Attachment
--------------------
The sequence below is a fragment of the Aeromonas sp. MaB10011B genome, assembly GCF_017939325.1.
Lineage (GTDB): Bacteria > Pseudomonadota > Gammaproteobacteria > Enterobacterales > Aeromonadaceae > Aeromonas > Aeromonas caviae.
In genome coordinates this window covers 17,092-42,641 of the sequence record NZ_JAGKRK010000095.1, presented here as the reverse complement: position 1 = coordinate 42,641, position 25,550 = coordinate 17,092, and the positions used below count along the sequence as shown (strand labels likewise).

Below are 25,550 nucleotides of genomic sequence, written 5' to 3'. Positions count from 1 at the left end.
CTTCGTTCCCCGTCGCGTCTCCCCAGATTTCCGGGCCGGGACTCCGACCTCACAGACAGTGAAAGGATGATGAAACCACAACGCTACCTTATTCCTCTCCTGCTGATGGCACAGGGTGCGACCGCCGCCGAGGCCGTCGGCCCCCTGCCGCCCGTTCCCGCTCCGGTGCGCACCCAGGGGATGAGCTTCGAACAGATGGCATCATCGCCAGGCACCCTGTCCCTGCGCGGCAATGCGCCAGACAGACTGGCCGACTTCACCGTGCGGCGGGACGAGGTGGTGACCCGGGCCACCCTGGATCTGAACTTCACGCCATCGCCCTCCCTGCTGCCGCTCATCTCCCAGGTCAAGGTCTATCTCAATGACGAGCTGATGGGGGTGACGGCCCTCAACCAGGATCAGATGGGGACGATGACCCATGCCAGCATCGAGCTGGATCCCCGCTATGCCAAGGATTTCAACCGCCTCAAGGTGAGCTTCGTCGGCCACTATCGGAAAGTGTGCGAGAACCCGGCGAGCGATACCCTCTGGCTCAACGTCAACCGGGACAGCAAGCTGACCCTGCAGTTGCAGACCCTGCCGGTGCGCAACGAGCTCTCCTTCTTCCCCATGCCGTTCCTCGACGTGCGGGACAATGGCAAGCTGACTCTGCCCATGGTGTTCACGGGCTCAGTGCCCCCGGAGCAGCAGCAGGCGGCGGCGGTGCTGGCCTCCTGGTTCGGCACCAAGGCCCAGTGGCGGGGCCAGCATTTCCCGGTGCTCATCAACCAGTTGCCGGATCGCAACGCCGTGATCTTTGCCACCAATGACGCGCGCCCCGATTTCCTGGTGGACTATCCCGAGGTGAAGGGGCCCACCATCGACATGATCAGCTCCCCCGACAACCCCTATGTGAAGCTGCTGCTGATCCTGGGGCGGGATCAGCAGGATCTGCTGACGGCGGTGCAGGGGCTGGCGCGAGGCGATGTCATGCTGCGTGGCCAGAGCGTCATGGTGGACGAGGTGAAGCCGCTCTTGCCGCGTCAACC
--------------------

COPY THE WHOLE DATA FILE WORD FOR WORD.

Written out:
The sequence below is a fragment of the Aeromonas sp. MaB10011B genome, assembly GCF_017939325.1.
Lineage (GTDB): Bacteria > Pseudomonadota > Gammaproteobacteria > Enterobacterales > Aeromonadaceae > Aeromonas > Aeromonas caviae.
In genome coordinates this window covers 17,092-42,641 of the sequence record NZ_JAGKRK010000095.1, presented here as the reverse complement: position 1 = coordinate 42,641, position 25,550 = coordinate 17,092, and the positions used below count along the sequence as shown (strand labels likewise).

Below are 25,550 nucleotides of genomic sequence, written 5' to 3'. Positions count from 1 at the left end.
CTTCGTTCCCCGTCGCGTCTCCCCAGATTTCCGGGCCGGGACTCCGACCTCACAGACAGTGAAAGGATGATGAAACCACAACGCTACCTTATTCCTCTCCTGCTGATGGCACAGGGTGCGACCGCCGCCGAGGCCGTCGGCCCCCTGCCGCCCGTTCCCGCTCCGGTGCGCACCCAGGGGATGAGCTTCGAACAGATGGCATCATCGCCAGGCACCCTGTCCCTGCGCGGCAATGCGCCAGACAGACTGGCCGACTTCACCGTGCGGCGGGACGAGGTGGTGACCCGGGCCACCCTGGATCTGAACTTCACGCCATCGCCCTCCCTGCTGCCGCTCATCTCCCAGGTCAAGGTCTATCTCAATGACGAGCTGATGGGGGTGACGGCCCTCAACCAGGATCAGATGGGGACGATGACCCATGCCAGCATCGAGCTGGATCCCCGCTATGCCAAGGATTTCAACCGCCTCAAGGTGAGCTTCGTCGGCCACTATCGGAAAGTGTGCGAGAACCCGGCGAGCGATACCCTCTGGCTCAACGTCAACCGGGACAGCAAGCTGACCCTGCAGTTGCAGACCCTGCCGGTGCGCAACGAGCTCTCCTTCTTCCCCATGCCGTTCCTCGACGTGCGGGACAATGGCAAGCTGACTCTGCCCATGGTGTTCACGGGCTCAGTGCCCCCGGAGCAGCAGCAGGCGGCGGCGGTGCTGGCCTCCTGGTTCGGCACCAAGGCCCAGTGGCGGGGCCAGCATTTCCCGGTGCTCATCAACCAGTTGCCGGATCGCAACGCCGTGATCTTTGCCACCAATGACGCGCGCCCCGATTTCCTGGTGGACTATCCCGAGGTGAAGGGGCCCACCATCGACATGATCAGCTCCCCCGACAACCCCTATGTGAAGCTGCTGCTGATCCTGGGGCGGGATCAGCAGGATCTGCTGACGGCGGTGCAGGGGCTGGCGCGAGGCGATGTCATGCTGCGTGGCCAGAGCGTCATGGTGGACGAGGTGAAGCCGCTCTTGCCGCGTCAACC